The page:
After dispatching Miraak, I decided to explore Solsthiem more freely and see what else I could do to help Skyrim’s northern neighbor. It was during one of these quests that I first encountered the Rieklings. I was helping Glover Mallory retrieve his Bonemold formula when I trespassed into a Riekling cave. Because I was Sneaking (I was trespassing, after all), they didn’t notice me, so I was able to loot the formula off Esmond Tyne's body and just observe the little creatures. They did not attack, so without any further intelligence on them, I let them go on with their lives. I did not encounter them again until I stumbled on to Thirsk Hall.
Thirsk was obviously a Nord-style mead hall, but it had been overrun by Rieklings. Even though the Riekling Chief was more articulate than his subjects, I still couldn’t get a clear picture of why they were living there instead of the Nords. Given the Chief’s story and the size of the Rieklings relative to the native Nords, I surmised that the little blue scavengers had stumbled upon an abandoned mead hall and began squatting, which was no crime, as far as I was concerned. I therefore agreed to help the Chief with his requests.
|Pictured: The Riekling State of the Union Address|
The Chief’s fetch quests were simple and amusing at first, but then he asked me to help him fight the “bad nords” that wanted Thirsk for themselves. This favor was a bit much; bringing back a lost boar is one thing, but fighting my fellow Nords? I needed to investigate.
As I approached Bujold’s Retreat, I expected to find a gang of bandits that I could dispatch handily. What I found instead was a sorry band of washed-up warriors who had been kicked out of their ancestral hall but the pesky little Rieklings. After listening to their sob stories, I agreed to help – not out of love for Bujold the Unworthy and her pathetic crew, but out of fury that the Riekling Chief had tricked me so easily. We retook Thirsk Hall with extreme prejudice.
But the story didn’t end there. After we cleaned and spruced up the hall, Bujold asked me to be her second at her ritual leadership audience with Hrothmund, the long-dead founder of Thirsk. I agreed, eager to meet another ancient Nord hero. The trek itself was uneventful, but when we entered into communion with Hrothmund, it became clear that Bujold’s incompetence had cost her his blessing.
|A Nord Excalibur?|
Given Bujold’s track record, I should have seen the next step coming. She wanted me to lie, to say that she had received the blessing after all, or at least to say nothing. I refused; I wasn’t going to spit in the face of a Nord legend on behalf of a lazy coward. Not satisfied with my response, she foolishly attacked me, and I killed her.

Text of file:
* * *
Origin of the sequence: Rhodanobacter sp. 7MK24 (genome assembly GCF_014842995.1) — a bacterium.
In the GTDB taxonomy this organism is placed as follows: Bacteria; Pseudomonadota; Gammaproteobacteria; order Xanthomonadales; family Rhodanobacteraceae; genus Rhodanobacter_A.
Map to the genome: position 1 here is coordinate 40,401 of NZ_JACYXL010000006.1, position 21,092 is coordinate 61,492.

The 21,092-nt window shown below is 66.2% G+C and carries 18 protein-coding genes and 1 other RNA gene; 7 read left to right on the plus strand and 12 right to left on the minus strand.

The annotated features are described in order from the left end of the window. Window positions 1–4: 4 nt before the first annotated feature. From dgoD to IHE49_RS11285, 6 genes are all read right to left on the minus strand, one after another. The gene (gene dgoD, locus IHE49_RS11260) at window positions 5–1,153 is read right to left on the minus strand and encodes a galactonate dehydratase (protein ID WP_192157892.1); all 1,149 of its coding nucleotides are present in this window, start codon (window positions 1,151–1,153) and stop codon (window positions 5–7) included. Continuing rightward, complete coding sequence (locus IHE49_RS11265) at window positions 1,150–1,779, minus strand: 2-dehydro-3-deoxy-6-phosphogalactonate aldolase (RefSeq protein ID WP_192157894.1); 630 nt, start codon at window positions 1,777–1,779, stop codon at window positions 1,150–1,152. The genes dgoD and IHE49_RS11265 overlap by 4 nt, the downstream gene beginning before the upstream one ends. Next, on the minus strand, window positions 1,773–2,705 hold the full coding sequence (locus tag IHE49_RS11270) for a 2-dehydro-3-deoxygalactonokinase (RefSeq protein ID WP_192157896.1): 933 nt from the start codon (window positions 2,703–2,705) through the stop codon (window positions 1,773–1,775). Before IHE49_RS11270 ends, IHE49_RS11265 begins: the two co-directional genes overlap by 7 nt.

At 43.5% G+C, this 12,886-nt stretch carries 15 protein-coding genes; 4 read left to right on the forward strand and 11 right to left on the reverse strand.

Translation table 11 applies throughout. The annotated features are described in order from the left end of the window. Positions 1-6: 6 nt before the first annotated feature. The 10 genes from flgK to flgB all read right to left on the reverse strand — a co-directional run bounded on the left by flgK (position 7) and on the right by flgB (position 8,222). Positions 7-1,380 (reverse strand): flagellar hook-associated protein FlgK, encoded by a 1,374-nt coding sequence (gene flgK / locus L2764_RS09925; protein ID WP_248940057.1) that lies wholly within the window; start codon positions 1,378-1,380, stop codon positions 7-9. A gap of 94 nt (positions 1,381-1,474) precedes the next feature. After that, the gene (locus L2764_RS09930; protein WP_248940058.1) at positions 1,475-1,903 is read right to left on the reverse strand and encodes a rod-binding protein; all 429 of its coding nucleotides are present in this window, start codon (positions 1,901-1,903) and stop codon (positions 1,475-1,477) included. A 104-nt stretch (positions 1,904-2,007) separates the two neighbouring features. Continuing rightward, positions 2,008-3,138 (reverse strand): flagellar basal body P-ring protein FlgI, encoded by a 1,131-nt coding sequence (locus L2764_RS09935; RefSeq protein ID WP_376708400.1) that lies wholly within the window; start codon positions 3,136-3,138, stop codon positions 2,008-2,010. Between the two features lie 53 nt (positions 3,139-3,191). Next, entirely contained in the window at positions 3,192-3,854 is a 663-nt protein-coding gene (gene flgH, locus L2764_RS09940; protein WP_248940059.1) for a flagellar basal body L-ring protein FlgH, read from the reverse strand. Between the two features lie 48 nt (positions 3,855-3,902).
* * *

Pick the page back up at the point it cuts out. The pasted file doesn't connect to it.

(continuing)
When I returned to Thirsk Hall, I was given the option of lying to Bujold’s husband Kuvar, and I have to admit that I was tempted. Aside from marrying this disappointment, he had done nothing wrong, so I wanted to do right by him. I was afraid that telling him that she got lost would not only give him false hope, but might also prompt him to go on a dangerous and pointless search. Instead, I told the hard truth; he accepted it grimly, but warned me to stay far away from him. After what he’d been through, I agreed to honor his request.
With the Thirsk chapter closed, I turned my attention to the Rieklings. Never before had my feeling changed so radically about a faction or race. Prior to Thirsk, I looked at them in what I guess could best be called a patronizing manner. In a world in which every sentient being speaks a common language, I took their inarticulate babbling as an indicator of low intelligence. In a world in which every sentient race has its own distinct culture, I took their scavenging and appropriation as an absence of culture. They were amusing and no more dangerous than bears, horkers, spriggans, or any other creatures that just wanted to be left alone.
After Thrisk, I found that my condescension had soured into contempt. If I was disconcerted by the possibility that I might have been manipulated by powerful, immortal beings in previous quests, I was enraged that I definitely had been played by a bunch of cartoonish gremlins in this one. Later, during other quests on Solsthiem, I found myself indefensibly vicious in fighting any Rieklings I encountered. While my brutality could be rationalized to a degree – it was now clear, after all, that they operated more like bandits and less like scavengers – I have to admit that I executed all subsequent Riekling raids with a little more prejudice than I can honestly justify.
Most of all, I am troubled by the role of language in my approach to the Rieklings. In stark counterpoint to my dealings with the Forsworn, in which Madanach’s eloquence persuaded me to see them less as “wild men” and more as disenfranchised outsiders who had been radicalized by Ulfric Stormcloak’s brutal quelling of their rebellion, my encounters with the Rieklings were heavily influenced by the lack of discernable communication. In my life outside of the game I am an English teacher and a father and a special needs soccer coach, so I know full well that language is only one of many indicators of intelligence and sophistication. And yet, inside the game, I treat the “funny-looking little people who talk weird” first with patronizing humor, then with deadly contempt. I’m not entirely certain I want to know what’s at work here.